Nationals agree to terms with outfielder Nate McLouth

Jason Miller/Getty Images

Nate McLouth enjoyed a career renaissance during his two seasons in Baltimore. (Jason Miller/Getty Images)

One of the Nationals’ biggest weaknesses last season was the lack of production from their reserves. They took a step to address that Friday, agreeing to terms on a two-year deal with free agent outfielder Nate McLouth, according to a person familiar with the deal. McLouth, a left-handed hitter, was Baltimore’s primary left fielder last season. He is capable of playing all three outfield positions and filling in every day, a need the Nationals couldn’t fill when Bryce Harper and Jayson Werth each missed a month last season.

McLouth, 32, a nine-year veteran, played 146 games for the Orioles last season and posted a .258 average, .329 on-base percentage and .729 OPS. He has a career .334 on-base percentage and won a Gold Glove for his center field play for the Pittsburgh Pirates in 2008. The 5-foot-11  McLouth has some pop, too. He hit 12 home runs in 2013, and hit 46 between 2008 and 2009 when he played every day.

The deal hasn’t been officially announced by the team and is pending a physical. The agreement was first reported by Fox Sports. According to the Baltimore Sun, McLouth’s deal is worth $10.75 million for two years. There is a club option for 2016 worth $6.5 million, according to an ESPN report. That’s expensive for a fourth outfielder, but the Nationals suffered in 2013 when they didn’t have a proven backup outfielder. Werth missed 33 games last season and Harper missed 44. Werth will be 34 next season and the last time he played over 130 games was in 2011.

While the bench was a strength in 2012, the Nationals’ fill-ins were among the worst in baseball in 2013. As a whole, the Nationals bench hit .207 and posted a .606 OPS, in the bottom third of the majors. Chad Tracy, Roger Bernadina and Tyler Moore all struggled. The Nationals traded for Scott Hairston during the season to address their woes against left-handed pitching and tried David DeJesus for four days before shipping him off to Tampa Bay. When the Nationals included Steve Lombardozzi, their best pinch-hitter last season, in the Doug Fister trade earlier this week, the need to upgrade the bench was magnified.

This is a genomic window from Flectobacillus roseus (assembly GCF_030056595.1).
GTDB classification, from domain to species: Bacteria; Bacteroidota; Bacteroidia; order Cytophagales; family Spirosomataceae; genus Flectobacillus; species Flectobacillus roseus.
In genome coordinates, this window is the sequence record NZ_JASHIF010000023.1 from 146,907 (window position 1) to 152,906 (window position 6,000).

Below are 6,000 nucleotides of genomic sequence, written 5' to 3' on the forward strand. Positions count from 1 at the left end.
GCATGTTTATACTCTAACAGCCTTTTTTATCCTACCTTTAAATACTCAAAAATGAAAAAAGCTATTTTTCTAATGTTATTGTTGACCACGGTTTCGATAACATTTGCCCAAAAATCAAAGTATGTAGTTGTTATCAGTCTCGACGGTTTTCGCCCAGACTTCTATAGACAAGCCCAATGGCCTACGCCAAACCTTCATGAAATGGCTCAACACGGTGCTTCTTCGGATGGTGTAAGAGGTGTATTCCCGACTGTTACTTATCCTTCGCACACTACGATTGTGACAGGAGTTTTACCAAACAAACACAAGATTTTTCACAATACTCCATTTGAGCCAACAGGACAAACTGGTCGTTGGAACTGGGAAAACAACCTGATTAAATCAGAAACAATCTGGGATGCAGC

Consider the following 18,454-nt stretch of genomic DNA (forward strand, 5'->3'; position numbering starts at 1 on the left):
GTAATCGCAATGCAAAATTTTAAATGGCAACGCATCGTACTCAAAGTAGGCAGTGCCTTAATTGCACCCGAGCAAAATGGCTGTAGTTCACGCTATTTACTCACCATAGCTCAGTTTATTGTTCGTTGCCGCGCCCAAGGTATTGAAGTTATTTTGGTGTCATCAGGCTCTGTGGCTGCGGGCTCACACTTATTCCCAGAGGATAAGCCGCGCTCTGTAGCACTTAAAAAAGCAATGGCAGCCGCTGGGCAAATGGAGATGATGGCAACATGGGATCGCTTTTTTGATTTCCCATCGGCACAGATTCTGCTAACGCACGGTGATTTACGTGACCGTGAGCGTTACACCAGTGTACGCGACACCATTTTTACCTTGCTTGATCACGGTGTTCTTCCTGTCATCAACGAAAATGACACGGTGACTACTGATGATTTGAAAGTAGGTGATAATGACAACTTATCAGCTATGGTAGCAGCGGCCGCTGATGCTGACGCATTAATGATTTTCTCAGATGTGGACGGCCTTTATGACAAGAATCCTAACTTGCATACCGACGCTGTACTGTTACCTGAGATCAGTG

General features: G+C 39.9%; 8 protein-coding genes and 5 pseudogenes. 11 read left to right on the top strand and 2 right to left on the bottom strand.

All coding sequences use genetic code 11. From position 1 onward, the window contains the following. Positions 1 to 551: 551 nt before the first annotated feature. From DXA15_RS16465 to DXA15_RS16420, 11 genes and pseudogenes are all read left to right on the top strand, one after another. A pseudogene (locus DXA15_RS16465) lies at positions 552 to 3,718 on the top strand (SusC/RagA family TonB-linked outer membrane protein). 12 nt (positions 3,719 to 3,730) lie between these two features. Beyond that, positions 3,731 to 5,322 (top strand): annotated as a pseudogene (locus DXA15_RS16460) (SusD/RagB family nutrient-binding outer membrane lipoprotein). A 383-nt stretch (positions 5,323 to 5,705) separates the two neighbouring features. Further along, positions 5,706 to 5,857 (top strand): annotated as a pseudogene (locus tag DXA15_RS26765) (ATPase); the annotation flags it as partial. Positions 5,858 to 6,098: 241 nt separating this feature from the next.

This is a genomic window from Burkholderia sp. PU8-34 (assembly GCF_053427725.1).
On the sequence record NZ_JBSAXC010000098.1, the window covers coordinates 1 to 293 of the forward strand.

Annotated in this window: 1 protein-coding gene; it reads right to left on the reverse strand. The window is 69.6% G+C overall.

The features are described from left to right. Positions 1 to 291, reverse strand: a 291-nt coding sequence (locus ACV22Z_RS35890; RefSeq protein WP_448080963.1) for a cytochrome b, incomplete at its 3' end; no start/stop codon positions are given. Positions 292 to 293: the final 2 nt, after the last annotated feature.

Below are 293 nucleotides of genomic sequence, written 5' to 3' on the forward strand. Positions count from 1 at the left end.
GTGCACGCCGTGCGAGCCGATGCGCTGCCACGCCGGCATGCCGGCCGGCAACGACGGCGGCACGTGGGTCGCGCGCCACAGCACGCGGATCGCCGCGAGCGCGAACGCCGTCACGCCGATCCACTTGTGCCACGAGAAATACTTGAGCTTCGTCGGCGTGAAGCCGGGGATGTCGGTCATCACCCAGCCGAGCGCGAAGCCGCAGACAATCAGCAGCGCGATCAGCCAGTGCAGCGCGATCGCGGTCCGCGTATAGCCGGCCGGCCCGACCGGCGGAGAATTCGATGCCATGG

McLouth is a Michigan native and was selected in the 25th round of the 2000 draft by the Pirates. He debuted five years later at 23 and spent six seasons in Pittsburgh. McLouth’s best season was in the 2008 when he was named to his lone all-star game, earned a Gold Glove and posted a .276/.356/.497 triple slash line with 26 home runs and 94 RBI while mainly hitting leadoff. 

McLouth is familiar with the National League East as he was dealt to the Atlanta Braves in June 2009 and spent parts of three seasons there. He played no more than 85 games in a season in Atlanta and had a .699 OPS during his time there. He re-signed with the Pirates in 2012, was released in late May and then joined the Orioles where he enjoyed a career resurgence. The Nationals organization has ties to Pittsburgh and McLouth, notably through assistant general manager Bryan Minniti, who spent nine years with the Pirates before coming to Washington in 2009.

Under new manager Matt Williams, the Nationals also hope to become a more aggressive base-running team and McLouth fits the mold. McLouth stole 30 bases and was caught just  seven times last season; in 2012, he stole 12 bases and was caught once. According to FanGraphs.com, McLouth was one of the best runners in baseball last season. He registered 6.1 runs above average (BsR) in 2013, the 13th highest total in baseball, and far better than any of the Nationals’ current players. Desmond notched a 3.3 runs above average and stole 20 bases in 2013.

McLouth is expected to join a Nationals bench that likely will include right-handed-hitting players Hairston and Moore, switch-hitting Danny Espinosa and a backup catcher such as Jhonatan Solano. Jeff Kobernus, Corey Brown and Zach Walters could also compete for spots in spring training.

Advanced defensive metrics suggest McLouth is better suited to play the corner outfield spots. Should Werth suffer an injury, for example, the Nationals could platoon McLouth and Hairston at a position, alternating based on the left-handed or right-handed pitcher and match-up.

Adam Kilgore contributed to this report.

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